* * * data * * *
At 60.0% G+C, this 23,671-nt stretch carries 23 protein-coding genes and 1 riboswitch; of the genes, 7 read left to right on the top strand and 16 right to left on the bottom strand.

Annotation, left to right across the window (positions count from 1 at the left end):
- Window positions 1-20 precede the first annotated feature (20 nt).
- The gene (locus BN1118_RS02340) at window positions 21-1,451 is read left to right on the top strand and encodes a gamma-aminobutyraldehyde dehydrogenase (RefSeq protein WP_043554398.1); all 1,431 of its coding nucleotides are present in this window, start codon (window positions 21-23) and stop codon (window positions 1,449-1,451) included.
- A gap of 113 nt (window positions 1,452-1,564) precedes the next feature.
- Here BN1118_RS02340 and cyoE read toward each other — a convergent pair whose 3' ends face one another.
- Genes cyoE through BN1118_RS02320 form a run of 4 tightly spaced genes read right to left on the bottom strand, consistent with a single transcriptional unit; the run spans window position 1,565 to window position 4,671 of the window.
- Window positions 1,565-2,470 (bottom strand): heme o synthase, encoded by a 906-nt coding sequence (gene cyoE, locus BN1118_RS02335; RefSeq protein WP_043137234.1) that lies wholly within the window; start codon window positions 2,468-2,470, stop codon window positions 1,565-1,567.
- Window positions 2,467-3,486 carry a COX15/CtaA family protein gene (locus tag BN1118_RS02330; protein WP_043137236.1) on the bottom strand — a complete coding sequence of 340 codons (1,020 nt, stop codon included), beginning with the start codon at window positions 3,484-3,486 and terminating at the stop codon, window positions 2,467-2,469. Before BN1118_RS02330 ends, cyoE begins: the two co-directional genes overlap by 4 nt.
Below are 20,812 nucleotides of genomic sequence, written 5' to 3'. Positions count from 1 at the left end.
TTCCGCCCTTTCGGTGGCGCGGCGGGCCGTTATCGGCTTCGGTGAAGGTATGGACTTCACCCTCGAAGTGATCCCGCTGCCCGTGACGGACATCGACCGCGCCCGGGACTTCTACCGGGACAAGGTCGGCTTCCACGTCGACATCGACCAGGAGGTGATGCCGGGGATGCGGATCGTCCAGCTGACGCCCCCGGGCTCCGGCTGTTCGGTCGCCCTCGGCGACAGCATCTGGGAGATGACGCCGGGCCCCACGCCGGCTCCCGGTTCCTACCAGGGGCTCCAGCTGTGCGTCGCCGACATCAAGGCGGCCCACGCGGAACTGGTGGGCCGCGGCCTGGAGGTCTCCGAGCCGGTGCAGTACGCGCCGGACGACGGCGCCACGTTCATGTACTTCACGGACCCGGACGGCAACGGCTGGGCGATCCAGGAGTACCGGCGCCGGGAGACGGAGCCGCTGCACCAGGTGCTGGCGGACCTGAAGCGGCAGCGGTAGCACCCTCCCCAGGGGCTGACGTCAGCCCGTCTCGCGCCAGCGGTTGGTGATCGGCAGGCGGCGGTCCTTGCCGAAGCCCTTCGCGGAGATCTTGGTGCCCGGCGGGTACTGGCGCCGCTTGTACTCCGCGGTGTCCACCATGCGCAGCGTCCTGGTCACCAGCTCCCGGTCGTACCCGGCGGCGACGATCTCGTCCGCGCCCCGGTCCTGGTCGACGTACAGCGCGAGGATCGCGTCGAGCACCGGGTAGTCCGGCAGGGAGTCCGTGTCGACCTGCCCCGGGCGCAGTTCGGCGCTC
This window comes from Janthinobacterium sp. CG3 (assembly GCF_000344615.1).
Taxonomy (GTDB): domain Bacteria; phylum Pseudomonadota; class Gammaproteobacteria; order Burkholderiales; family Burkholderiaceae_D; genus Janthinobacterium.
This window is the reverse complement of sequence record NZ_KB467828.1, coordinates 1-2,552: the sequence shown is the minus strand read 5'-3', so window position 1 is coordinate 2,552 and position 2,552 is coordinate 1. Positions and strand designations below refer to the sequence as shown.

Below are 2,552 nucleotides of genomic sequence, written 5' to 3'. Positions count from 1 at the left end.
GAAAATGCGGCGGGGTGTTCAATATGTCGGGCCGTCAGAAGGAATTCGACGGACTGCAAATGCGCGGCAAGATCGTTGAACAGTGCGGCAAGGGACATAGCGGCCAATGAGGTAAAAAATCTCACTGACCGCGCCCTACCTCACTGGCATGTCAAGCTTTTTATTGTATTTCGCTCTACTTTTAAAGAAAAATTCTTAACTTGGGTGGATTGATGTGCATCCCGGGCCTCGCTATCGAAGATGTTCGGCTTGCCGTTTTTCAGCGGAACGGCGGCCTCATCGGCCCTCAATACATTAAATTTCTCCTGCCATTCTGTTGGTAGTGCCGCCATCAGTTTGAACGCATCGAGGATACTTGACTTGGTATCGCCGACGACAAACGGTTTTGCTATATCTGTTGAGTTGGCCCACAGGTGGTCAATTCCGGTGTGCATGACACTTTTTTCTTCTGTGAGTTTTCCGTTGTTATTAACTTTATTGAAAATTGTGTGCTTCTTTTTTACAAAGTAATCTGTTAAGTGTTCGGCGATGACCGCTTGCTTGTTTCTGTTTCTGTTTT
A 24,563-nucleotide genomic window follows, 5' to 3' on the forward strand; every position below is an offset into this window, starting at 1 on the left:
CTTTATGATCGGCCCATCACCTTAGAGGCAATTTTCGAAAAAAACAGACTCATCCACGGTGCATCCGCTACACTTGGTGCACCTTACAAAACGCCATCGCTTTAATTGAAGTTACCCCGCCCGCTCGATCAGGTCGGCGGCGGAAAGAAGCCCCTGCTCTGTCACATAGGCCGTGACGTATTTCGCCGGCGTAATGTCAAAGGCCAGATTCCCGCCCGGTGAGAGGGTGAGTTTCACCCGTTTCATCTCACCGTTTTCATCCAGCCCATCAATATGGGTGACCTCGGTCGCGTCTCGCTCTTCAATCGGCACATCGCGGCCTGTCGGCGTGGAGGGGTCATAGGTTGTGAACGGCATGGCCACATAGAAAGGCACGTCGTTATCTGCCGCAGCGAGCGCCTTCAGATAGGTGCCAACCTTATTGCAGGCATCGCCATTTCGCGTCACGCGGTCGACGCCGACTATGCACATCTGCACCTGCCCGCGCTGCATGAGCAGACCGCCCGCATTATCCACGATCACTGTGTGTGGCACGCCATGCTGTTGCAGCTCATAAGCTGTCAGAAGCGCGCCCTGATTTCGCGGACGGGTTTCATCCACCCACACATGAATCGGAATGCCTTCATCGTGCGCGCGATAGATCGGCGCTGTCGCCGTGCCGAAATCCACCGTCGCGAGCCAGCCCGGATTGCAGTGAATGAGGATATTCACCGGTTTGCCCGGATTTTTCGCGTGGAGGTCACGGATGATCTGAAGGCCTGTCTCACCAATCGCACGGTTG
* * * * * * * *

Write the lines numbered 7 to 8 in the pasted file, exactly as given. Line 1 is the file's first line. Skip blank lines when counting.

- Genes cyoE through BN1118_RS02320 form a run of 4 tightly spaced genes read right to left on the bottom strand, consistent with a single transcriptional unit; the run spans window position 1,565 to window position 4,671 of the window.
- Window positions 1,565-2,470 (bottom strand): heme o synthase, encoded by a 906-nt coding sequence (gene cyoE, locus BN1118_RS02335; RefSeq protein WP_043137234.1) that lies wholly within the window; start codon window positions 2,468-2,470, stop codon window positions 1,565-1,567.